Is an Adult Child Legally Responsible for a Parent's Nursing Home Bills?

1 answer | Last updated: Nov 08, 2016
A fellow caregiver asked...

Is an adult child legally responsible for a parent's nursing home bills?

Expert Answers

In general, an adult child is not responsible for any of a parent's personal bills, including the cost of a nursing home. This is true even if the adult child has power of attorney authority over the parent's finances.

It is often an adult child who contacts a nursing home, discusses financial arrangements with the facility administrator, and signs admission papers on behalf of the parent. During this admissions process, nursing homes often ask a family member to become a "responsible party" or "cosigner" for a new resident, sometimes requiring this commitment before the nursing home will agree to take the parent as a resident.
But it's not always clear from the discussions and paperwork what it means to be the responsible party. On one hand, it can just mean being the person who is contacted during emergencies and who is a decision-maker regarding medical issues (named in the parent's advance health care directive or financial matters (named in a power of attorney for finances) when the resident is incapacitated.

However, some nursing homes try to use responsible-party agreements to get the adult child to guarantee payment of the parent's nursing home fees before it allows the parent to become a resident. A nursing home does this because it gets higher fees from private-paying residents than from Medicaid, which is the program that pays if and when a resident runs out of funds.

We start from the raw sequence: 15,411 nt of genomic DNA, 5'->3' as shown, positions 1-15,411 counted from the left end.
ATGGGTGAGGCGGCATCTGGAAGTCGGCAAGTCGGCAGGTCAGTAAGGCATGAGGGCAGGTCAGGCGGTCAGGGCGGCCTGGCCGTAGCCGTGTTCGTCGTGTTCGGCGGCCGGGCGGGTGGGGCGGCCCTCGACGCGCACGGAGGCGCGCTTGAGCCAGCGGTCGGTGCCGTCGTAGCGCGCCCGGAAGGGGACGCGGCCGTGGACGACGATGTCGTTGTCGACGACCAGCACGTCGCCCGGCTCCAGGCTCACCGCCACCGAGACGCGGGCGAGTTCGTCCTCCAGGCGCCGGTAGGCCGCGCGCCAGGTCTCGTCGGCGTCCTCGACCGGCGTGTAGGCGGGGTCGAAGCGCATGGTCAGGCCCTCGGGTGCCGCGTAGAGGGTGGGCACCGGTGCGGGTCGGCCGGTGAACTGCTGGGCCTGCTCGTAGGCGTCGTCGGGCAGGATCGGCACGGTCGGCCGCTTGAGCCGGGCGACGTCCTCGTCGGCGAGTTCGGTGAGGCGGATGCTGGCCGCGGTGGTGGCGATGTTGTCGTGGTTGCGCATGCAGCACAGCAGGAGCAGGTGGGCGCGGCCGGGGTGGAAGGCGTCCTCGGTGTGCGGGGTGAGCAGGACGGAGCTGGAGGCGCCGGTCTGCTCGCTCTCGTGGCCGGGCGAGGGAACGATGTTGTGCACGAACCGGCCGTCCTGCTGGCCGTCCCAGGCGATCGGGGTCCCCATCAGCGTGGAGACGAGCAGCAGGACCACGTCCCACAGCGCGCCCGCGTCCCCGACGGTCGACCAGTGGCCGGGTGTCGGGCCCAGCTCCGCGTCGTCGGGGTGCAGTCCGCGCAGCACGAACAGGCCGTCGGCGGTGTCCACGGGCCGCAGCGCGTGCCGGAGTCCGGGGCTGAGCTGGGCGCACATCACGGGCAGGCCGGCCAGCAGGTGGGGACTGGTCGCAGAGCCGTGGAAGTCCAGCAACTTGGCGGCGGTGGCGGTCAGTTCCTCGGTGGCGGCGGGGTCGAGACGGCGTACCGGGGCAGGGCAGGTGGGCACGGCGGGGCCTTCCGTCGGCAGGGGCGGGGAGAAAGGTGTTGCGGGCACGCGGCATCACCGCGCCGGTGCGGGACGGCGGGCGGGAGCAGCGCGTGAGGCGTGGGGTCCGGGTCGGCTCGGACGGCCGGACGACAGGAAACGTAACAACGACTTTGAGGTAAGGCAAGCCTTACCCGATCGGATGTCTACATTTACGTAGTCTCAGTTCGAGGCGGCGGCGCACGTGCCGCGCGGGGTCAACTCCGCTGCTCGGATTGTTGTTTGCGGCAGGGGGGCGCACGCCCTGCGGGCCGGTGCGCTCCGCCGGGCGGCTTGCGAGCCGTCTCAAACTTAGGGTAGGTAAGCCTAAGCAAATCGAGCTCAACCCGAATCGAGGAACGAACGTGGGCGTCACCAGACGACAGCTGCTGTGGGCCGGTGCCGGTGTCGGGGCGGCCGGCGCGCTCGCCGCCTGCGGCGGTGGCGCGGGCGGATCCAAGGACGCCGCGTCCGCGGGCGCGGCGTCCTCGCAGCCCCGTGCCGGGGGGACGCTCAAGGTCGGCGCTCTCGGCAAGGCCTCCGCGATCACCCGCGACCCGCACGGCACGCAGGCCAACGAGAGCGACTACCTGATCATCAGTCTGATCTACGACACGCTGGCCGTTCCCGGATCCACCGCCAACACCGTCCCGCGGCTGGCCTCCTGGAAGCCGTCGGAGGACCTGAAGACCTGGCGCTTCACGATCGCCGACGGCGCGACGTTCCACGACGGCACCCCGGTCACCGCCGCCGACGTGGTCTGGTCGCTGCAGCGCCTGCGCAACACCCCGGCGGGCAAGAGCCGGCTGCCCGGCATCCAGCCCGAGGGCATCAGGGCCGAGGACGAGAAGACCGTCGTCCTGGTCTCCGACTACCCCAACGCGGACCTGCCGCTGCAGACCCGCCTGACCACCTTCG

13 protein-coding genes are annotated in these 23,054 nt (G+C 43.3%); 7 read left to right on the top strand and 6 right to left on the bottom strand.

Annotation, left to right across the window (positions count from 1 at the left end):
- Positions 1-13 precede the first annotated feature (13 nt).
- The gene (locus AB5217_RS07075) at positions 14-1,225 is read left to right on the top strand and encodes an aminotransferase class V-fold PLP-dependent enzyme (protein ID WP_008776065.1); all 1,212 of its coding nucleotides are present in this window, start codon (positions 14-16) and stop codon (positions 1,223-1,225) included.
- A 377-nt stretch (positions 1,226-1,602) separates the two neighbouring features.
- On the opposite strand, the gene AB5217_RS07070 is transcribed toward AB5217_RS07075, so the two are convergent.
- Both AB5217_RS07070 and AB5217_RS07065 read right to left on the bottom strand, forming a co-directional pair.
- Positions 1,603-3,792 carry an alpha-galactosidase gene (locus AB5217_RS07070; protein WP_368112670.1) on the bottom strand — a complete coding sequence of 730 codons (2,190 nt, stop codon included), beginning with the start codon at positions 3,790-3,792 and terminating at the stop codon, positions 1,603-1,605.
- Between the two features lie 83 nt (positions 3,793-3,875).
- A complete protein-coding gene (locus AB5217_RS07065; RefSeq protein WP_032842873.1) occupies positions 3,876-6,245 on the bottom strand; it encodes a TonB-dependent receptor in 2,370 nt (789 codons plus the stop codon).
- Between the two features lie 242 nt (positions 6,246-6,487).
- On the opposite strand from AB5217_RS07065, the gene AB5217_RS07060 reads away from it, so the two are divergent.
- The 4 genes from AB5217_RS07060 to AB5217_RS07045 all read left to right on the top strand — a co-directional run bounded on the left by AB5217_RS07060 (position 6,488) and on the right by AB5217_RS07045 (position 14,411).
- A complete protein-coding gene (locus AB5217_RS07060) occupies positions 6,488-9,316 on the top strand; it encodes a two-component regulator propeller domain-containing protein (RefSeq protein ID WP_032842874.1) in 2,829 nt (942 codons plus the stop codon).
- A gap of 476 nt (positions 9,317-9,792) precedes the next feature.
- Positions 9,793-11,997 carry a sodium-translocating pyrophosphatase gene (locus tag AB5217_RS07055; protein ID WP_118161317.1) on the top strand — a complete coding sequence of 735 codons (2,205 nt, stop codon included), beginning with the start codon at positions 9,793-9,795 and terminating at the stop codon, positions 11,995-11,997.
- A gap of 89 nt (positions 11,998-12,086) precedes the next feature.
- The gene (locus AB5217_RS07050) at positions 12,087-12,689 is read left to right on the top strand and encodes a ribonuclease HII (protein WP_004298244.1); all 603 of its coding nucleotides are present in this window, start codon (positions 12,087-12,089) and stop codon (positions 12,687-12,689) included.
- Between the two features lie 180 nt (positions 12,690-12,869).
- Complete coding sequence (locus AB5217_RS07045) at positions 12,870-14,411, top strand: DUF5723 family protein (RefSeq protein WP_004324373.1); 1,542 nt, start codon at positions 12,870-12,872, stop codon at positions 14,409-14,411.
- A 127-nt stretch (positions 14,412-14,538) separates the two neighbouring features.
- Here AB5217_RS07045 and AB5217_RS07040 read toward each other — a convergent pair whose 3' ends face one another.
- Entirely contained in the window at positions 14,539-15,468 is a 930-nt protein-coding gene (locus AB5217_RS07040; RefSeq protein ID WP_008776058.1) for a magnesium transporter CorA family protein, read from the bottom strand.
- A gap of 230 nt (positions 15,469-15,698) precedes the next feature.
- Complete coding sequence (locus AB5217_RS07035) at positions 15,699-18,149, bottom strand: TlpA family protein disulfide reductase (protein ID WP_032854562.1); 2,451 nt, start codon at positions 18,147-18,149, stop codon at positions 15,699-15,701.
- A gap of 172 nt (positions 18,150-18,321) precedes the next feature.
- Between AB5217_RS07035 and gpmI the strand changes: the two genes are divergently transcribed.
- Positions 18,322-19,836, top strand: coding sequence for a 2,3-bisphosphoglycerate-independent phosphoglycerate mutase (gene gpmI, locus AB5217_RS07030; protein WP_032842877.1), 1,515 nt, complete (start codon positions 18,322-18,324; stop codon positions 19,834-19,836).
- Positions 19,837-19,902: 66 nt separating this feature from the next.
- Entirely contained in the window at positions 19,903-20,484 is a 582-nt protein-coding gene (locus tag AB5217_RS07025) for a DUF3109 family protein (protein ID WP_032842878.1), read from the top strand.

Being put in this position by the nursing home can make for a very difficult situation: The adult child does not want to jeopardize the parent's chance to become a resident by refusing to pay. But accepting the responsibility could mean a tremendous financial burden down the road.

Requiring a family member to agree to be the financially responsible party for a nursing home resident is illegal under federal law, in Title 42 of the Code of Federal Regulations, section 483.12(d)(2). Under this law, nursing homes are not even supposed to ask if a family member wants to become a responsible party. Nonetheless, some nursing home agreements contain fine print that claims to make a responsible party or cosigner personally responsible for the resident's bills. If a nursing home attempts to enforce such an agreement, the person who signed the papers may need legal help to get out from under the nursing home's claim.

There is a circumstance in which it is legal for a nursing home to ask an adult child to agree to pay the nursing home bills. If the adult child has power of attorney over the parent's finances, it is lawful for the nursing home to ask the child to agree -- in the role of power of attorney -- to use the parent's funds to pay the nursing home bills. Signing that agreement, however, does not make the adult child personally responsible for the bills.

A different situation may exist if a nursing home initially rejects a person as a resident because the person has insufficient funds to pay for care, and an adult child or other family member then offers to become financially responsible for the bills. This may be a lawful financial-responsibility agreement if the offer to pay the bills is truly voluntary.